An Ogden woman who was bitten by a rabid bat has undergone treatment, and seven cats and one dog have had to be put to sleep because of contact with infected bats in Weber County.
Annette Salazar said her Sept. 16 encounter with the animal "was like a nightmare movie.""I was asleep and something pinched my finger really hard, waking me up," she said. "It was shortly before 7 a.m., still dark but light enough for me to see this large black thing on the bed. . . . I pushed it and it made this weird sound, sort of like a rattlesnake, and started crawling closer to me."
Salazar said she and her husband notified an animal control officer, who caught the bat that later was found to be infected with the fatal disease.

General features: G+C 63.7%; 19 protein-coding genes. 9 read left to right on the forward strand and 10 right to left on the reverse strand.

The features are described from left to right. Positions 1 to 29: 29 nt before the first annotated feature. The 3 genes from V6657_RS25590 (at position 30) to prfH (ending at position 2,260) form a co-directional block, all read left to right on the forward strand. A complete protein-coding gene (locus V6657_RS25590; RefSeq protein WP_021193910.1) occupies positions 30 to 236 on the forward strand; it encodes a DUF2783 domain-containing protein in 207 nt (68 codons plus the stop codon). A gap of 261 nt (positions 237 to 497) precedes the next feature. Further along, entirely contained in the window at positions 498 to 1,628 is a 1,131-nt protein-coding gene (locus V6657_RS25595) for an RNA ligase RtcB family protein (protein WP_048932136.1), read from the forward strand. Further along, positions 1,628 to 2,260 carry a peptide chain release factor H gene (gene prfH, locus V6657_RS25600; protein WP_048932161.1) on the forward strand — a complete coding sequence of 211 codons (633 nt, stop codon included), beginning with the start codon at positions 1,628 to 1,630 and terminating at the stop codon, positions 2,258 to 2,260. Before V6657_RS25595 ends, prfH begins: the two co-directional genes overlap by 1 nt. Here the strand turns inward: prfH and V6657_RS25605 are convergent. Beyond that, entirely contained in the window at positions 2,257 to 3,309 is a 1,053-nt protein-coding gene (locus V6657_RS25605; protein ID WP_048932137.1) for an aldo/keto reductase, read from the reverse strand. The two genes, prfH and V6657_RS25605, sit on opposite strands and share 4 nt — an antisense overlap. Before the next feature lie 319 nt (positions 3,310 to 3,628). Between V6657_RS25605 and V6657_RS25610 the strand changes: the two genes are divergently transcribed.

Jay Eakle, manager of Ogden City Animal Services, said Wednesday that seven cats and a German shepherd have been put to sleep in the past three weeks due to known contact with rabid bats.
"People should assume all bats have rabies and never touch them, or skunks either," said Weber-Morgan environmental director Roger Wilde said. "Skunks test positive for rabies even more than bats."
Davis County Health District environmental director Delane McGarvey said only one rabid bat was reported during summer in the county, and it wasn't known to have come into contact with any humans or animals.
A health district spokesman said there had been no reported bat incidents in Box Elder County this year.